Most documentaries, series, and movies centered around the infamous Zodiac Killer focus on his terrible crimes, chilling letters and ciphers, and the seemingly neverending search for his identity. Even today, more than 50 years after his crimes, the cases remain unsolved. But a new Peacock docuseries Myth of the Zodiac Killer takes a different stance from any other that completely blows the theories and suspicions wide open: what if the Zodiac Killer never actually existed?
Filmmaker Andrew Nock and former English professor Thomas Horan, who has studied every piece of evidence, news clipping, and detail from the Zodiac Killer cases, believe that there might never have been a serial killer behind the murders. Horan, in particular, thinks it’s nothing more than a myth, contrived over time as the letters, stories, and theories dominated the conversation around the case, manipulating public opinion. Is there really any concrete evidence that the crimes were committed by the same person? Hock and Horan have interesting theories that are explored through the compelling two-part true crime docuseries.
David Faraday’s previous altercation
One detail about the Zodiac Killer’s first murder of David Faraday and Betty Lou Jensen in 1968 points to a potential other explanation for who committed the murders and why. Just days prior to the shooting, high school student Faraday reportedly got into an altercation at a restaurant with another young student from his school. He confronted the young man about his alleged drug dealings, threatening to reveal what he was doing and urging him to stop.
This was at a time when there was a wave of major drug trafficking activity and motorcycle gang violence in Vallejo, CA where the murders took place. Journalist Nate Gartrell admits that any threat of being turned in to police was taken seriously by members of the biker gang. Thus, Horan posits that it’s possible the same young man, or his friends, may have followed Faraday and Jensen to Lake Herman Road and killed them to prevent Faraday from talking.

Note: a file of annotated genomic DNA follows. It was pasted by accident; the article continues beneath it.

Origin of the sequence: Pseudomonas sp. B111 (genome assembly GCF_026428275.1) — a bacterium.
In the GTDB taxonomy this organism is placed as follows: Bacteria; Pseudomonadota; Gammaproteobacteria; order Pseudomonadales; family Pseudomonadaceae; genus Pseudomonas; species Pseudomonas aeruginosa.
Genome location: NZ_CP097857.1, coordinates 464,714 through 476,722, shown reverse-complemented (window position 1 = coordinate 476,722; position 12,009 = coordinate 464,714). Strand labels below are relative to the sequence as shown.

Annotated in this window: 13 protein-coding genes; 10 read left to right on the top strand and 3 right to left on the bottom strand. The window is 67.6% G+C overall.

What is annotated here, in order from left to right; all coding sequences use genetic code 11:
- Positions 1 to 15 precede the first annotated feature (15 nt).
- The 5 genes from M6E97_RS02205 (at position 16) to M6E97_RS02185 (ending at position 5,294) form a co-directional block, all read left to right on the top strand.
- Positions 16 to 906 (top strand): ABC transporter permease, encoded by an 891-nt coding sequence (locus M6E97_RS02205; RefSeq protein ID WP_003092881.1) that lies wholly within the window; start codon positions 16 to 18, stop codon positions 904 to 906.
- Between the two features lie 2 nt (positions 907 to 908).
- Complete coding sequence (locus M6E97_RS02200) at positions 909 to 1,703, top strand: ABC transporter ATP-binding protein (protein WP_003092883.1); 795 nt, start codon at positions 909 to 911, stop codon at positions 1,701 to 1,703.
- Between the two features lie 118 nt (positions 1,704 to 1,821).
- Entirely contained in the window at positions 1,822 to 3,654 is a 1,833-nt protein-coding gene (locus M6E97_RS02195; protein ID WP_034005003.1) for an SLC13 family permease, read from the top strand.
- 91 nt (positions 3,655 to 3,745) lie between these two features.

Darlene Ferrin’s ex-husband had a motive
The Zodiac Killer’s second victims were in 1969. Darlene Ferrin and Mike Mageau (the latter survived) were two friends sitting in a car together in Blue Rock Springs Park. A phone call was made by the purported killer, admitting to the act shortly after committing it. But Horan believes this was simply meant to take the heat off the real killer and blame the supposed serial killer who was responsible for the similar double murder of Faraday and Jensen a year prior. He points to Ferrin’s first husband Jim Crabtree, who had a criminal record and reportedly a tumultuous relationship with Ferrin when they were married, as someone else who could have done it, yet was never seriously questioned.
Crabtree had a similar car to the killer and had reportedly been accused of stalking Ferrin before. Crabtree, who was tracked down to be interviewed for the docuseries, claims to have an alibi for the time of the murder. It isn’t ironclad, though: he says he was alone in another park far away, as he usually is for the holiday, high on drugs celebrating the Fourth of July.
Crabtree weirdly claims to have experience in cryptography, though others suggest this isn’t the case, and that he was simply a clerk typist in the army. He also chillingly told Nock he wished Ferrin would be punished nine times over for moving on with someone else so quickly, mirroring the nine times she was shot.
The mysterious park ranger